Although overclocking is finally beginning to become a more mainstream effort on the desktop front, the last place many would expect to see overclocking tests would be in a notebook review. There are countless hurdles to be overcome when overclocking a mobile platform, with heat dissipation and power consumption being the most notable. However, given the sheer size of the heatsink assembly within the XPS M1710 it should be up to the challenge.
Accessible through the Performance section of the BIOS, users will find an option for "CPU Overclock Support". Here, we are given the ability to take advantage of the Intel Core 2 Duo T7600G's unlocked multiplier to effectively raise the CPU operating frequency up form the stock 2.33GHz all the way up to a healthy 3.16GHz. Unfortunately, we do not have any ability to raise core voltages to aid in the success of our overclocking attempts. However, it is still a welcomed sight to see any overclocking options at all appearing in a mobile system's BIOS.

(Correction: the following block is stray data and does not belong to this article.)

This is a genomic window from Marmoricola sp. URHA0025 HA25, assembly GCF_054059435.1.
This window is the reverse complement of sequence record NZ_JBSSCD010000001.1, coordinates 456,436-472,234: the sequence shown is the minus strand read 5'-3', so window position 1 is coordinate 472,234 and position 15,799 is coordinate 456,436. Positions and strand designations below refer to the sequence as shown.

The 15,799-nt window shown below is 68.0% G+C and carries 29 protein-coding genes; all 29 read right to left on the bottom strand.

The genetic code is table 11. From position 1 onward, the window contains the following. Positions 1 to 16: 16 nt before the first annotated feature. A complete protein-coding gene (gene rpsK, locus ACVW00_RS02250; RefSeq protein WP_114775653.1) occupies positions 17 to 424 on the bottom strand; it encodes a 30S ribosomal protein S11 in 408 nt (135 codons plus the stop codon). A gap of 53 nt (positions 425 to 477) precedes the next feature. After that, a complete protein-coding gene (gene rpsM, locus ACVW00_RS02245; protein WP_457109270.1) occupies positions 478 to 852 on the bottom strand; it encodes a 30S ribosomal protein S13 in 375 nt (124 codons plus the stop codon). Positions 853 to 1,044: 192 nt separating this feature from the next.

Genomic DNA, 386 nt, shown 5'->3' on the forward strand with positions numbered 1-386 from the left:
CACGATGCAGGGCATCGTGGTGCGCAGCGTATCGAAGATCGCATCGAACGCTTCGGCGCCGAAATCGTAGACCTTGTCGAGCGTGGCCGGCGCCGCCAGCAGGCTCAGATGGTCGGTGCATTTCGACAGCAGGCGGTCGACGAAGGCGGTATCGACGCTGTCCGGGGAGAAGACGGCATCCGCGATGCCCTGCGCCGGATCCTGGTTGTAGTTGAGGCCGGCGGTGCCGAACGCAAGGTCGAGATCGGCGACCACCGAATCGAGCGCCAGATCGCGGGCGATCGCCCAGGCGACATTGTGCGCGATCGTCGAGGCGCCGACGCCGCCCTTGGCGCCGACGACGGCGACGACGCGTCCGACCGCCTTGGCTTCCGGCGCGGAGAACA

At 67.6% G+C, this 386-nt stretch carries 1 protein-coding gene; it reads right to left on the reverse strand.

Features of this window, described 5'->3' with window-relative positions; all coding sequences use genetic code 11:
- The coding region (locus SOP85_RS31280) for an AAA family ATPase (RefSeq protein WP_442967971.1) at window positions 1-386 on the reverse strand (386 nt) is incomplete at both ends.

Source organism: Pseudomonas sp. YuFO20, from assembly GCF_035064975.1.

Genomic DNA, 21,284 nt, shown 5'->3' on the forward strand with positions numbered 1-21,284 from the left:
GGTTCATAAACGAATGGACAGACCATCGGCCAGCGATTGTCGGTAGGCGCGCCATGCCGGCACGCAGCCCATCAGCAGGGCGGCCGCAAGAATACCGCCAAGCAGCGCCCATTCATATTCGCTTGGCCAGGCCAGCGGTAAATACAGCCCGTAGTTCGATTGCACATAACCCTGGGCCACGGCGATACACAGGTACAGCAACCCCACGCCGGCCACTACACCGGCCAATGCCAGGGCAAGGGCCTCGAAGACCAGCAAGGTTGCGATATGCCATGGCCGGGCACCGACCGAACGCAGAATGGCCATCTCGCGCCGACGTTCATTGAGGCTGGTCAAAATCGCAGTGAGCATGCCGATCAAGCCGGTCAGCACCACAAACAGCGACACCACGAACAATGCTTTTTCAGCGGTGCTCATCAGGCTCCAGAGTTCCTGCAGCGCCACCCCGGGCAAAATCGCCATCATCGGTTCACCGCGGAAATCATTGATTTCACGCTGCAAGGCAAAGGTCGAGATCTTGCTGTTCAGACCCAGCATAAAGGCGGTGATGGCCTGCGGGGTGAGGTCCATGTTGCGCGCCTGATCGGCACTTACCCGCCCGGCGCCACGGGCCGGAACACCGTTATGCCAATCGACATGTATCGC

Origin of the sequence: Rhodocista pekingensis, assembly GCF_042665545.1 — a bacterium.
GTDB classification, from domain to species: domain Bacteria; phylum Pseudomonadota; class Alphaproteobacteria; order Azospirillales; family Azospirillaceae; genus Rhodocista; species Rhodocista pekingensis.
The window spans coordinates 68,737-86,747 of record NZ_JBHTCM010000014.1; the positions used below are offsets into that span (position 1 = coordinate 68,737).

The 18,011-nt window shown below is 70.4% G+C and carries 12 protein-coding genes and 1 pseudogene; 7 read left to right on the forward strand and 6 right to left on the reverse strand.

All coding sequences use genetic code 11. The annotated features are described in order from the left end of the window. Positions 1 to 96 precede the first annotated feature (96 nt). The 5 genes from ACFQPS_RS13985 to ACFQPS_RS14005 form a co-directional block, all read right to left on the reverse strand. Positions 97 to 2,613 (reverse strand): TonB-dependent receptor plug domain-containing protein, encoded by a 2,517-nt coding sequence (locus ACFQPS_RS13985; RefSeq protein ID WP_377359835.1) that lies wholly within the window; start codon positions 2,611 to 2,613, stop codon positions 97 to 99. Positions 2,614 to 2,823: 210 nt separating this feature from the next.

Within the confinements of our lab, we were able to successfully overclock the Dell XPS M1710 to 3GHz with no adverse effects upon stability or performance. To ensure we were dealing with a stable system, 3DMark06 was configured to loop for six hours before we deemed the configuration acceptable. Unfortunately, our attempts to operate at the highest 3.16GHz option were met with some lackluster results as performance was actually lower and the system's behavior was flaky at best. Curious whether the system's heatsink assembly was beyond the breaking point and limiting our potential, we brought the notebook outside and introduced it to the balmy -9*F weather of New Hampshire. Even with such painfully cold temperatures, we could not obtain a stable system when operating at 3.16GHz despite being able to boot into Windows without error. We suspect the CPU throttling or was in need of a bit more voltage,although with no options in the BIOS to adjust this setting we'll never truly know.
Although 3DMark06 isn't known for huge leaps in scores when CPUs are overclocked, we still are able to see more than a 200 point increase over the stock configuration. If nothing else, this limits the chances of the CPU being the performance bottleneck for the system and allows the 512MB GeForce Go 7950 GTX to truly flex its muscles.
When running Quake4 at 1024x768, we witnessed some very impressive performance gains thanks to our overclocking attempts. Here, the jump up to 3GHz provided us with a significant 12fps boost over our stock configuration. Considering the fact that this change took less than five minutes and did not cost us a single cent, we you can't help but like that kind of result.